Issue: February/March 2020 Faith, Science, and Climate Change

Volume 20 Number 1

Editor’s Introduction: Faith, Science, and Climate Change

[1] The calendar has rolled over into 2020, starting a new year and a new decade that many had hoped would be marked with clear 20/20 vision. But January 1st did not bring a sudden clearing of our eyes and of the air. Instead there has been marked political turmoil and fiery natural disasters. Our smart […]

Book Review Introduction

In this issue of the journal we highlight four books addressing animals and climate change. Dr. Stephen Crocco, Director of the Library at Yale Divinity School, reviews David Clough’s large two-volume work, On Animals, which brings both systematic theology and theological ethics to bear on the ways Christian human animals live with non-human animals who […]

The Ethics of Science/The Science of Ethics: Moving beyond the dichotomy towards a Lutheran approach

0   [1] Over the past two centuries within the Western intellectual tradition, considerations of the relationship between science and ethics have moved in two distinct and largely opposite directions. This paper examines these two directions and poses ideas and questions in order to move Lutheran thinkers towards a new way of thinking about the […]

The Use and Limits of Science in Making Ethical Decisions

The Proper Use of Science in Determining Risk Assessment [2] Risk assessment is one way of making decisions about whether or not a new technological advancement is worth the price to the environment, but this often requires having some knowledge of the future consequences in order to assess the risk. Determining future consequences can be […]

Considering Global Warming as a Hyperobject with Definitive Presence

0 [1] The mid-day skies darkened as an acrid-smelling cloud of haze rolled in over the city of Kota Kinabalu this past September. From my perch at the seminary, atop a jungle-clad hill in the center of the city, my usual expansive view was reduced to being best measured in yards rather than miles.  Kota […]

Faith, Science, and Climate Change Building with AND and CHANGE: An Invitation to Inclusion

[1] For every house is built by someone, but the builder of all things is God. (Hebrews 3:4). [2] Sitting down on a cold winter afternoon with my dog vying for the larger portion of the couch at my side, I glance at the theme of this issue of the Journal of Lutheran Ethics: Faith, Science, and […]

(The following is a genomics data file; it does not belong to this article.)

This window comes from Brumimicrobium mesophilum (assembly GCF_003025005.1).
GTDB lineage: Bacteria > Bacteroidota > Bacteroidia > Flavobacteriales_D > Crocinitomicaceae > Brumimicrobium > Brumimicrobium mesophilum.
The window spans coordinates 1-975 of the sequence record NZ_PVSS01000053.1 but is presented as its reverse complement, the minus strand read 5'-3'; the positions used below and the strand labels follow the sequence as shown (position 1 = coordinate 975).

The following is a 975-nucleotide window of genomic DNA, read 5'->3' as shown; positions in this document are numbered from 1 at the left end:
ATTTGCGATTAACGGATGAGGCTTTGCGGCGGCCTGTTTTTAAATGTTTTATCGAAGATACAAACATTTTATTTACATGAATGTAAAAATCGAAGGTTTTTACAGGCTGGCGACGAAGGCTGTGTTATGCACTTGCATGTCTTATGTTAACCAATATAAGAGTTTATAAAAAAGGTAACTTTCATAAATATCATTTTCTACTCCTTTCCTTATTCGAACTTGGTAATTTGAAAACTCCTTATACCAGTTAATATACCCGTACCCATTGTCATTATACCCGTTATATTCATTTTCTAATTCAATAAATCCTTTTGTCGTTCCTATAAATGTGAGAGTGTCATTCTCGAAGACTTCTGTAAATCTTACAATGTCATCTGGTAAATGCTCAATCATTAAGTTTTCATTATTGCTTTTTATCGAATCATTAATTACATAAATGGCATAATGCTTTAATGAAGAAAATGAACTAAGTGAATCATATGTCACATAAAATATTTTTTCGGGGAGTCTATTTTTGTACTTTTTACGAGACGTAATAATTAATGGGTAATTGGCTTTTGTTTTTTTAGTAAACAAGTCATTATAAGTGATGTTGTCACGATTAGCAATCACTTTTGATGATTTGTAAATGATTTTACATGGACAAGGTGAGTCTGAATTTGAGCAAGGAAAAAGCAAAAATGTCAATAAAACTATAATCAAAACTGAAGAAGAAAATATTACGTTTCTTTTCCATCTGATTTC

Review: On Animals: Volume One: Systematic Theology and On Animals: Volume Two: Theological Ethics, By David L. Clough

[1] David L. Clough is Professor of Theological Ethics at the University of Chester in the U. K. He is also the founder of the CreatureKind a faith-based project with a focus on farmed animal welfare. Clough’s first volume, On Animals: Systematic Theology, published in 2012, is surely the most significant theological account to date […]

Review: Dana Friis-Hansen, editor, Alexis Rockman: The Great Lakes Cycle

[1] At Field Elementary School in South Minneapolis, I learned and memorized the names of all of the Great Lakes. I knew from maps that one of the Great Lakes bordered Minnesota, and while my father, uncles and grandfather took me fishing all over Minnesota and western Wisconsin, I didn’t see Lake Superior until I […]

Review: The Photo Ark, Vanishing: The World’s Most Vulnerable Animals, by Joel Sartore

0 [1] “Do what you love” was Joel Sartore’s message to the Ralston High School graduating Class of 2000.  As a graduate of Ralston High himself, Sartore had returned to share his story about the importance and joy of following one’s dream.  By that time, Sartore was already a National Geographic photographer, so one could imagine that the spark to create […]